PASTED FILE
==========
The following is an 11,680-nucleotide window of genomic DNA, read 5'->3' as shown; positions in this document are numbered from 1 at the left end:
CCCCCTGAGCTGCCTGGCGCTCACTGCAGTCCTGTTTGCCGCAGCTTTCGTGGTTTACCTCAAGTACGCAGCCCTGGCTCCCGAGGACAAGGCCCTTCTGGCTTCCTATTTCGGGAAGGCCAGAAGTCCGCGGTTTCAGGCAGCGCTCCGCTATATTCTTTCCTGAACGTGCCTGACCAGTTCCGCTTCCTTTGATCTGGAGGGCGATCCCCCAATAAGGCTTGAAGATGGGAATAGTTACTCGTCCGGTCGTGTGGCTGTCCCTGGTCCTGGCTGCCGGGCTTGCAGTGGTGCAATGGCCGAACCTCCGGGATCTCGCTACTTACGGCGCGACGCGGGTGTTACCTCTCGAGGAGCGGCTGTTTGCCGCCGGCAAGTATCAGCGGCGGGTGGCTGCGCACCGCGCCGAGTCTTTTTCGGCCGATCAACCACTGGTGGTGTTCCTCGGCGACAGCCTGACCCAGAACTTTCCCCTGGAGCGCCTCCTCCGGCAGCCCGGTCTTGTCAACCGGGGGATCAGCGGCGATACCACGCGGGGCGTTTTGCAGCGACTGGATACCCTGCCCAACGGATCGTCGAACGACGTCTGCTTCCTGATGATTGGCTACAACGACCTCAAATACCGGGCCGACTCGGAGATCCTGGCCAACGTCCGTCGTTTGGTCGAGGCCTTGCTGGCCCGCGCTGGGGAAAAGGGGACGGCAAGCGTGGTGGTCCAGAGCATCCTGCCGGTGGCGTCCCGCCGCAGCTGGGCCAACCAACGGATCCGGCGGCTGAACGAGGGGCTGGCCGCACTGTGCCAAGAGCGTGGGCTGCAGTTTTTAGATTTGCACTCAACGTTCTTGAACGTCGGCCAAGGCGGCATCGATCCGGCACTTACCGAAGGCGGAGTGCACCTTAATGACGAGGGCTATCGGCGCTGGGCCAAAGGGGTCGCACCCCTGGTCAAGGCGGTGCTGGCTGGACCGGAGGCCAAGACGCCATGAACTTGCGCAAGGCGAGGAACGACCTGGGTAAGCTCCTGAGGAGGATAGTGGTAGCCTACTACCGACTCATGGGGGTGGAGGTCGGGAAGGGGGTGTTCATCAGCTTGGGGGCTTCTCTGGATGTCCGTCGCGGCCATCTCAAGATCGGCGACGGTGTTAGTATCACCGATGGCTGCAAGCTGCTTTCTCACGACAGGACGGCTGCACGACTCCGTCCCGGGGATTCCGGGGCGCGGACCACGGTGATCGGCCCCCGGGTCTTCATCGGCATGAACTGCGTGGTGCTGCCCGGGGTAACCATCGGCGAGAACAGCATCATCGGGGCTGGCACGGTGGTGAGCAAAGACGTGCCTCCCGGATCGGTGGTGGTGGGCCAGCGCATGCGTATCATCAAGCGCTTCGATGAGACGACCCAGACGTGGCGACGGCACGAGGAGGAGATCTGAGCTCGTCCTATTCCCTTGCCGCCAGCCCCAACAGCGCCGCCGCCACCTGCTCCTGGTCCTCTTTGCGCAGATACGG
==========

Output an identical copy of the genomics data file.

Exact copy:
The following is an 11,680-nucleotide window of genomic DNA, read 5'->3' as shown; positions in this document are numbered from 1 at the left end:
CCCCCTGAGCTGCCTGGCGCTCACTGCAGTCCTGTTTGCCGCAGCTTTCGTGGTTTACCTCAAGTACGCAGCCCTGGCTCCCGAGGACAAGGCCCTTCTGGCTTCCTATTTCGGGAAGGCCAGAAGTCCGCGGTTTCAGGCAGCGCTCCGCTATATTCTTTCCTGAACGTGCCTGACCAGTTCCGCTTCCTTTGATCTGGAGGGCGATCCCCCAATAAGGCTTGAAGATGGGAATAGTTACTCGTCCGGTCGTGTGGCTGTCCCTGGTCCTGGCTGCCGGGCTTGCAGTGGTGCAATGGCCGAACCTCCGGGATCTCGCTACTTACGGCGCGACGCGGGTGTTACCTCTCGAGGAGCGGCTGTTTGCCGCCGGCAAGTATCAGCGGCGGGTGGCTGCGCACCGCGCCGAGTCTTTTTCGGCCGATCAACCACTGGTGGTGTTCCTCGGCGACAGCCTGACCCAGAACTTTCCCCTGGAGCGCCTCCTCCGGCAGCCCGGTCTTGTCAACCGGGGGATCAGCGGCGATACCACGCGGGGCGTTTTGCAGCGACTGGATACCCTGCCCAACGGATCGTCGAACGACGTCTGCTTCCTGATGATTGGCTACAACGACCTCAAATACCGGGCCGACTCGGAGATCCTGGCCAACGTCCGTCGTTTGGTCGAGGCCTTGCTGGCCCGCGCTGGGGAAAAGGGGACGGCAAGCGTGGTGGTCCAGAGCATCCTGCCGGTGGCGTCCCGCCGCAGCTGGGCCAACCAACGGATCCGGCGGCTGAACGAGGGGCTGGCCGCACTGTGCCAAGAGCGTGGGCTGCAGTTTTTAGATTTGCACTCAACGTTCTTGAACGTCGGCCAAGGCGGCATCGATCCGGCACTTACCGAAGGCGGAGTGCACCTTAATGACGAGGGCTATCGGCGCTGGGCCAAAGGGGTCGCACCCCTGGTCAAGGCGGTGCTGGCTGGACCGGAGGCCAAGACGCCATGAACTTGCGCAAGGCGAGGAACGACCTGGGTAAGCTCCTGAGGAGGATAGTGGTAGCCTACTACCGACTCATGGGGGTGGAGGTCGGGAAGGGGGTGTTCATCAGCTTGGGGGCTTCTCTGGATGTCCGTCGCGGCCATCTCAAGATCGGCGACGGTGTTAGTATCACCGATGGCTGCAAGCTGCTTTCTCACGACAGGACGGCTGCACGACTCCGTCCCGGGGATTCCGGGGCGCGGACCACGGTGATCGGCCCCCGGGTCTTCATCGGCATGAACTGCGTGGTGCTGCCCGGGGTAACCATCGGCGAGAACAGCATCATCGGGGCTGGCACGGTGGTGAGCAAAGACGTGCCTCCCGGATCGGTGGTGGTGGGCCAGCGCATGCGTATCATCAAGCGCTTCGATGAGACGACCCAGACGTGGCGACGGCACGAGGAGGAGATCTGAGCTCGTCCTATTCCCTTGCCGCCAGCCCCAACAGCGCCGCCGCCACCTGCTCCTGGTCCTCTTTGCGCAGATACGG